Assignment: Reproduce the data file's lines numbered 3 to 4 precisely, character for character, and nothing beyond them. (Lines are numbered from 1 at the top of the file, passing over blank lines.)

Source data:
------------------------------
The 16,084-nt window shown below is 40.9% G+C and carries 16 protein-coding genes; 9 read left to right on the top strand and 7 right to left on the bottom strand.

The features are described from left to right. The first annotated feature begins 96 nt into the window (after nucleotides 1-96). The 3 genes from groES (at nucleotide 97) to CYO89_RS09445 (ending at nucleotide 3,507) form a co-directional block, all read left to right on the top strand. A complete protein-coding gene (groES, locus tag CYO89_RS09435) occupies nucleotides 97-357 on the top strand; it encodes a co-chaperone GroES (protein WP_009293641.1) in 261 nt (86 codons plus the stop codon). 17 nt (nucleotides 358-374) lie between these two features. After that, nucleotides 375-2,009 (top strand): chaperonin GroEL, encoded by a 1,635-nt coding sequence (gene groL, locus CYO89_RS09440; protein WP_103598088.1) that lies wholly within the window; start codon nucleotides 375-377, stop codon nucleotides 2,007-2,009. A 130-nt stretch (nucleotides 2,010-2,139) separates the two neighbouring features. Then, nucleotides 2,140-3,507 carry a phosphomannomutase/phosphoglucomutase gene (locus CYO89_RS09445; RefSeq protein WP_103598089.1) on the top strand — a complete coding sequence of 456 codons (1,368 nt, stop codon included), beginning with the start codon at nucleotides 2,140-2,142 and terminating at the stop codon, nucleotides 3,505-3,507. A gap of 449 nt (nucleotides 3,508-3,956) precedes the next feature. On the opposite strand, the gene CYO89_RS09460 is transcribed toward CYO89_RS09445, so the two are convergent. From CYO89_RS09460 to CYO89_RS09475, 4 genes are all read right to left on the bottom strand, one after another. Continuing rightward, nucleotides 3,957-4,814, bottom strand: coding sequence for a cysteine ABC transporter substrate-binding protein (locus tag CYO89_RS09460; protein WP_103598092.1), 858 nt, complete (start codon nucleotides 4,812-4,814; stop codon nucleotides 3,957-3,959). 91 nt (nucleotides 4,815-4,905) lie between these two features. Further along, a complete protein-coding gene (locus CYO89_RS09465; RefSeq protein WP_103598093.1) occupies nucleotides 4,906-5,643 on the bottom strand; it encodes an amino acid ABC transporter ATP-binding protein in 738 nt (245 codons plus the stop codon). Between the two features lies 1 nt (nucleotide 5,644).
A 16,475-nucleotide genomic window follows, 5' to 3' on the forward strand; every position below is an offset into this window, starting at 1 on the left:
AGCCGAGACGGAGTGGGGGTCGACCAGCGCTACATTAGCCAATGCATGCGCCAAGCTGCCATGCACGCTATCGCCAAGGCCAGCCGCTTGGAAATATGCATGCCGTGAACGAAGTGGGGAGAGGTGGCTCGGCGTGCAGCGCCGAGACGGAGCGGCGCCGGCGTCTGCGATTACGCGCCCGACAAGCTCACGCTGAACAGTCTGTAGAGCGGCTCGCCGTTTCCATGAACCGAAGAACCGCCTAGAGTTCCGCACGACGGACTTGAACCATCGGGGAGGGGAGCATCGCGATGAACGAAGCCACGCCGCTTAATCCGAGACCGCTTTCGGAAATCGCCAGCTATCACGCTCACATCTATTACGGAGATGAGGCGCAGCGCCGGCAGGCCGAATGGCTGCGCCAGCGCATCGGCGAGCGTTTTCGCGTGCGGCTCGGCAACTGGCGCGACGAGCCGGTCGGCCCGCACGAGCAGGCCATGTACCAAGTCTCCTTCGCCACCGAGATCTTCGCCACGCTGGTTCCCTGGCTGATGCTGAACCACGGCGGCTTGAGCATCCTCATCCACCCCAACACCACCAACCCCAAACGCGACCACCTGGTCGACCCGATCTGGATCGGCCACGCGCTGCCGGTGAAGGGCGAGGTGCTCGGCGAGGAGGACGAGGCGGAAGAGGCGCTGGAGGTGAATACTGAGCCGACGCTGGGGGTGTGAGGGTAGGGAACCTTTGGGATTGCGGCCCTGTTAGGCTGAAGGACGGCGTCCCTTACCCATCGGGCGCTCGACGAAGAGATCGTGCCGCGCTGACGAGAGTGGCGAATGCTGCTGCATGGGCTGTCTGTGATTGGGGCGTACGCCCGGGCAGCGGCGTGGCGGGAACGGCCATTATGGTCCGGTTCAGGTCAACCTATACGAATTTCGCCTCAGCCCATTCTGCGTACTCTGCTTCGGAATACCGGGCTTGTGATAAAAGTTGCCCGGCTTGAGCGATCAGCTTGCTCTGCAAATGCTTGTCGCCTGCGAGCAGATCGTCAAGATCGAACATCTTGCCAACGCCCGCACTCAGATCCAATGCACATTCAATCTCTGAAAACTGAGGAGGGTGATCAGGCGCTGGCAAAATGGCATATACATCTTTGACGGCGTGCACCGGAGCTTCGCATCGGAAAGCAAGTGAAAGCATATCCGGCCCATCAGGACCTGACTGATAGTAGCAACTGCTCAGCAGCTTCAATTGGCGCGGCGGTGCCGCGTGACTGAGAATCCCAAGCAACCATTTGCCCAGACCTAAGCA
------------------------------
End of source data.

A 16,475-nucleotide genomic window follows, 5' to 3' on the forward strand; every position below is an offset into this window, starting at 1 on the left:
AGCCGAGACGGAGTGGGGGTCGACCAGCGCTACATTAGCCAATGCATGCGCCAAGCTGCCATGCACGCTATCGCCAAGGCCAGCCGCTTGGAAATATGCATGCCGTGAACGAAGTGGGGAGAGGTGGCTCGGCGTGCAGCGCCGAGACGGAGCGGCGCCGGCGTCTGCGATTACGCGCCCGACAAGCTCACGCTGAACAGTCTGTAGAGCGGCTCGCCGTTTCCATGAACCGAAGAACCGCCTAGAGTTCCGCACGACGGACTTGAACCATCGGGGAGGGGAGCATCGCGATGAACGAAGCCACGCCGCTTAATCCGAGACCGCTTTCGGAAATCGCCAGCTATCACGCTCACATCTATTACGGAGATGAGGCGCAGCGCCGGCAGGCCGAATGGCTGCGCCAGCGCATCGGCGAGCGTTTTCGCGTGCGGCTCGGCAACTGGCGCGACGAGCCGGTCGGCCCGCACGAGCAGGCCATGTACCAAGTCTCCTTCGCCACCGAGATCTTCGCCACGCTGGTTCCCTGGCTGATGCTGAACCACGGCGGCTTGAGCATCCTCATCCACCCCAACACCACCAACCCCAAACGCGACCACCTGGTCGACCCGATCTGGATCGGCCACGCGCTGCCGGTGAAGGGCGAGGTGCTCGGCGAGGAGGACGAGGCGGAAGAGGCGCTGGAGGTGAATACTGAGCCGACGCTGGGGGTGTGAGGGTAGGGAACCTTTGGGATTGCGGCCCTGTTAGGCTGAAGGACGGCGTCCCTTACCCATCGGGCGCTCGACGAAGAGATCGTGCCGCGCTGACGAGAGTGGCGAATGCTGCTGCATGGGCTGTCTGTGATTGGGGCGTACGCCCGGGCAGCGGCGTGGCGGGAACGGCCATTATGGTCCGGTTCAGGTCAACCTATACGAATTTCGCCTCAGCCCATTCTGCGTACTCTGCTTCGGAATACCGGGCTTGTGATAAAAGTTGCCCGGCTTGAGCGATCAGCTTGCTCTGCAAATGCTTGTCGCCTGCGAGCAGATCGTCAAGATCGAACATCTTGCCAACGCCCGCACTCAGATCCAATGCACATTCAATCTCTGAAAACTGAGGAGGGTGATCAGGCGCTGGCAAAATGGCATATACATCTTTGACGGCGTGCACCGGAGCTTCGCATCGGAAAGCAAGTGAAAGCATATCCGGCCCATCAGGACCTGACTGATAGTAGCAACTGCTCAGCAGCTTCAATTGGCGCGGCGGTGCCGCGTGACTGAGAATCCCAAGCAACCATTTGCCCAGACCTAAGCA